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UC Berkeley Professor and world-renowned catalysis researcher Gábor Somorjai named 2016 Covestro Distinguished Lecturer at Pitt

PITTSBURGH (February 8, 2016) … In recognition of his exemplary research in the fields of catalysis and surface chemistry, the University of California’s Gábor A. Somorjai has been named the 2016 Covestro Distinguished Lecturer by Department of Chemical and Petroleum Engineering at the University of Pittsburgh’s Swanson School of Engineering.

Dr. Somorjai is Professor of Chemistry at the University of California, Berkeley and Faculty Senior Scientist at the Lawrence Berkeley National Laboratory, a U.S. Department of Energy National Laboratory managed by the University of California. The Covestro Distinguished Lectureship, a continuation of the Bayer Distinguished Lectureship, recognizes excellence in chemical education, outreach and research, and is funded by Covestro LLC.

Dr. Somorjai will present lectures on Thursday, May 5 at 5:00 pm with a reception following, and Friday, May 6 at 9:30 am. Both lectures will be presented in Benedum Hall Room 102, 3700 O’Hara Street. Parking is limited. For more information, email che@engr.pitt.edu or call 412-624-9630.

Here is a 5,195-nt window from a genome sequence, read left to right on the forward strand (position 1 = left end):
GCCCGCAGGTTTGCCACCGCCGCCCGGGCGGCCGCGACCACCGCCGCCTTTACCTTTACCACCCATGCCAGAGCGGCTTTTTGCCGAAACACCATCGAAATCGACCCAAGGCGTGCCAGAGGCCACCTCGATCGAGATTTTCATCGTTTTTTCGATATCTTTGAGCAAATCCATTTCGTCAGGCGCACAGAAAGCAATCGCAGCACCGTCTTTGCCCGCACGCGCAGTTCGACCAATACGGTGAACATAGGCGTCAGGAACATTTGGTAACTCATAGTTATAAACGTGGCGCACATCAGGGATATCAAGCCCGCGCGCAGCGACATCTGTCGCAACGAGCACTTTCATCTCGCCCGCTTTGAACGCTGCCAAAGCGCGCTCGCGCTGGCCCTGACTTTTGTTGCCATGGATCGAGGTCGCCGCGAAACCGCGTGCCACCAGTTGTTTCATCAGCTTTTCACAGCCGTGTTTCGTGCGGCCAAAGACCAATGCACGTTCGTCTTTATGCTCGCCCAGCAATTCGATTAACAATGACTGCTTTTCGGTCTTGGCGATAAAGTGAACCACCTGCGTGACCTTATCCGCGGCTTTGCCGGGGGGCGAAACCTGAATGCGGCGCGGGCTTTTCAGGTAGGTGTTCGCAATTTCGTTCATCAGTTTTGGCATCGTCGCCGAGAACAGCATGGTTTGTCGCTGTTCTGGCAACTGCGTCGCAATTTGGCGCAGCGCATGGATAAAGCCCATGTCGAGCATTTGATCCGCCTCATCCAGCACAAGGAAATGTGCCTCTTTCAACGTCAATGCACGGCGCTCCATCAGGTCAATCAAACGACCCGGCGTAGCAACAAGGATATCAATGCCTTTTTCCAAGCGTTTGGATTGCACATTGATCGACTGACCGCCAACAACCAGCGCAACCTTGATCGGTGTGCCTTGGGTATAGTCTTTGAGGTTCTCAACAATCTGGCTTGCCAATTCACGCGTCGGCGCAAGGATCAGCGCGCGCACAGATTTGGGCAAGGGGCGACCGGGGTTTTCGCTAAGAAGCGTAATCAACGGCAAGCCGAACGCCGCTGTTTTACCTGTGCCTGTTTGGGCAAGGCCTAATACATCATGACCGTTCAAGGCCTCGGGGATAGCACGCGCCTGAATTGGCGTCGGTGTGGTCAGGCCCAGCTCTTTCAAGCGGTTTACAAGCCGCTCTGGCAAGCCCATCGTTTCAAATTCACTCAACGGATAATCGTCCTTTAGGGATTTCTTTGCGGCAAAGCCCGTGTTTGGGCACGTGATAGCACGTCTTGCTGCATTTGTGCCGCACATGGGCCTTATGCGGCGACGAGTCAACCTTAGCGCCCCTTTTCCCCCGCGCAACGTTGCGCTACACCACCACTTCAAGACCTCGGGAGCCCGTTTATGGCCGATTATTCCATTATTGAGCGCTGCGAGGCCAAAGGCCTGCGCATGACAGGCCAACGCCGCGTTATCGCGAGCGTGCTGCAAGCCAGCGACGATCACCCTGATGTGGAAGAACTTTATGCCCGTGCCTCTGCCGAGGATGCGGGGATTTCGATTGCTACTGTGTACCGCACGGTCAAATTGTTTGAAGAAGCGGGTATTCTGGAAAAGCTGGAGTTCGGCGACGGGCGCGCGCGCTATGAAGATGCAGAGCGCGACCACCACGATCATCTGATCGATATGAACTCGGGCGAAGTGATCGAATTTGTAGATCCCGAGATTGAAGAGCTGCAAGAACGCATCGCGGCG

“The field of catalysis is synonymous with Dr. Somorjai, and we are honored to present him with this year’s award,” noted Steven R. Little, the William Kepler Whiteford Professor and Chair of Chemical and Petroleum Engineering at the Swanson School. “Catalysis is an integral part of our department’s research and curriculum, and so we welcome Dr. Somorjai and look forward to his insight in this rapidly evolving field.”

Gabor A. Somorjai has been a leader in the field of Catalysis for more than 45 years.  He has published more than 1200 papers and 4 books. Somorjai received his PhD in Chemistry from the University of California, Berkeley in 1960 and he was appointed to the faculty there in 1964.  Since then, he has won just about every honor in his field, among them the Nichols Medal (2014), NAS Award in Chemical Sciences (2013), the Honda Prize, the ENI New Frontiers of Hydrocarbons Prize and the BBVA Foundation Frontiers of Knowledge Award in Basic Sciences (2011), the Priestley Medal (2008), the Langmuir prize from the American Physical Society (2007), the National Medal of Science (2002), the Wolf Prize (1998), the von Hippel Award from the Materials Research Society, and Peter Debye Award from the American Chemical Society (1989). He became a member of the National Academy of Sciences in 1979 and the American Academy of Arts and Sciences in 1983.